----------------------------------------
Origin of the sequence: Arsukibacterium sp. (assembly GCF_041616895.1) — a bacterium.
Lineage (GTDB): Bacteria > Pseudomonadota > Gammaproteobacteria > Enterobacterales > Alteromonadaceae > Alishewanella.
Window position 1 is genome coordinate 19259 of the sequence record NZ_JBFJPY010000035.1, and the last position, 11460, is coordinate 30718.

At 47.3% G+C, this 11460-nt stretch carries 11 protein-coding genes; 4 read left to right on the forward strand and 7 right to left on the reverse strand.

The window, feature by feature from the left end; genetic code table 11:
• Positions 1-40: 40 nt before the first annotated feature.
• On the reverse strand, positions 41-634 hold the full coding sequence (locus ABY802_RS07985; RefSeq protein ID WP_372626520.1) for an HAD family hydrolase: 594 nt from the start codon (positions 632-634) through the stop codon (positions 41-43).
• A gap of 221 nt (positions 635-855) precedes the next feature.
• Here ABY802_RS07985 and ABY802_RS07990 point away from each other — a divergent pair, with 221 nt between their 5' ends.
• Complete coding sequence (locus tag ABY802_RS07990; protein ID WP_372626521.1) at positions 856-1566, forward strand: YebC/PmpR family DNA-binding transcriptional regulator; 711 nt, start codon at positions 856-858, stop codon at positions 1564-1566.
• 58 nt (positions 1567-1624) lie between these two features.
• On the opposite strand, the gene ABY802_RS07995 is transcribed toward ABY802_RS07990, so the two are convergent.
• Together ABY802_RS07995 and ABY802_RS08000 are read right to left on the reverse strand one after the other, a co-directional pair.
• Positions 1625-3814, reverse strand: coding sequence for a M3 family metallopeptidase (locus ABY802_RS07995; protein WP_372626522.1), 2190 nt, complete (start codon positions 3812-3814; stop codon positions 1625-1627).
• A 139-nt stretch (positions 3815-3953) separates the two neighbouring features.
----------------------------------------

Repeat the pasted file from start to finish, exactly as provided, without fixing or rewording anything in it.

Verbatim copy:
Origin of the sequence: Arsukibacterium sp. (assembly GCF_041616895.1) — a bacterium.
Lineage (GTDB): Bacteria > Pseudomonadota > Gammaproteobacteria > Enterobacterales > Alteromonadaceae > Alishewanella.
Window position 1 is genome coordinate 19259 of the sequence record NZ_JBFJPY010000035.1, and the last position, 11460, is coordinate 30718.

At 47.3% G+C, this 11460-nt stretch carries 11 protein-coding genes; 4 read left to right on the forward strand and 7 right to left on the reverse strand.

The window, feature by feature from the left end; genetic code table 11:
• Positions 1-40: 40 nt before the first annotated feature.
• On the reverse strand, positions 41-634 hold the full coding sequence (locus ABY802_RS07985; RefSeq protein ID WP_372626520.1) for an HAD family hydrolase: 594 nt from the start codon (positions 632-634) through the stop codon (positions 41-43).
• A gap of 221 nt (positions 635-855) precedes the next feature.
• Here ABY802_RS07985 and ABY802_RS07990 point away from each other — a divergent pair, with 221 nt between their 5' ends.
• Complete coding sequence (locus tag ABY802_RS07990; protein ID WP_372626521.1) at positions 856-1566, forward strand: YebC/PmpR family DNA-binding transcriptional regulator; 711 nt, start codon at positions 856-858, stop codon at positions 1564-1566.
• 58 nt (positions 1567-1624) lie between these two features.
• On the opposite strand, the gene ABY802_RS07995 is transcribed toward ABY802_RS07990, so the two are convergent.
• Together ABY802_RS07995 and ABY802_RS08000 are read right to left on the reverse strand one after the other, a co-directional pair.
• Positions 1625-3814, reverse strand: coding sequence for a M3 family metallopeptidase (locus ABY802_RS07995; protein WP_372626522.1), 2190 nt, complete (start codon positions 3812-3814; stop codon positions 1625-1627).
• A 139-nt stretch (positions 3815-3953) separates the two neighbouring features.